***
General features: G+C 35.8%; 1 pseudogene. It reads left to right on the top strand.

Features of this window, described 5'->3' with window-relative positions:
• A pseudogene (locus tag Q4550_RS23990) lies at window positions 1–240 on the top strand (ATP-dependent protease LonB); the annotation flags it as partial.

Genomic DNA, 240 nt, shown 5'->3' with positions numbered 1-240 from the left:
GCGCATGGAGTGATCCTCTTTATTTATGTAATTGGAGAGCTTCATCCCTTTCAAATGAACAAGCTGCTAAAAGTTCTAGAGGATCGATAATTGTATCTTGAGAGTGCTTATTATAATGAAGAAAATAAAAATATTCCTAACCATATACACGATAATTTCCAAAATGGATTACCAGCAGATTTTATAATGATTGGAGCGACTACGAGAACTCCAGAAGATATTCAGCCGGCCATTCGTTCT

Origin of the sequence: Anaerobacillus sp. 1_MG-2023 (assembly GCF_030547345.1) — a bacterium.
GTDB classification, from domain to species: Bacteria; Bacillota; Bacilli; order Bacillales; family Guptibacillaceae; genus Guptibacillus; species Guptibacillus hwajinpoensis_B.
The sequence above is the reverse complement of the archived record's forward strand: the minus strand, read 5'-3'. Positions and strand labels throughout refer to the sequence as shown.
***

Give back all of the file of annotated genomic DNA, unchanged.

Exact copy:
General features: G+C 35.8%; 1 pseudogene. It reads left to right on the top strand.

Features of this window, described 5'->3' with window-relative positions:
• A pseudogene (locus tag Q4550_RS23990) lies at window positions 1–240 on the top strand (ATP-dependent protease LonB); the annotation flags it as partial.

Genomic DNA, 240 nt, shown 5'->3' with positions numbered 1-240 from the left:
GCGCATGGAGTGATCCTCTTTATTTATGTAATTGGAGAGCTTCATCCCTTTCAAATGAACAAGCTGCTAAAAGTTCTAGAGGATCGATAATTGTATCTTGAGAGTGCTTATTATAATGAAGAAAATAAAAATATTCCTAACCATATACACGATAATTTCCAAAATGGATTACCAGCAGATTTTATAATGATTGGAGCGACTACGAGAACTCCAGAAGATATTCAGCCGGCCATTCGTTCT

Origin of the sequence: Anaerobacillus sp. 1_MG-2023 (assembly GCF_030547345.1) — a bacterium.
GTDB classification, from domain to species: Bacteria; Bacillota; Bacilli; order Bacillales; family Guptibacillaceae; genus Guptibacillus; species Guptibacillus hwajinpoensis_B.
The sequence above is the reverse complement of the archived record's forward strand: the minus strand, read 5'-3'. Positions and strand labels throughout refer to the sequence as shown.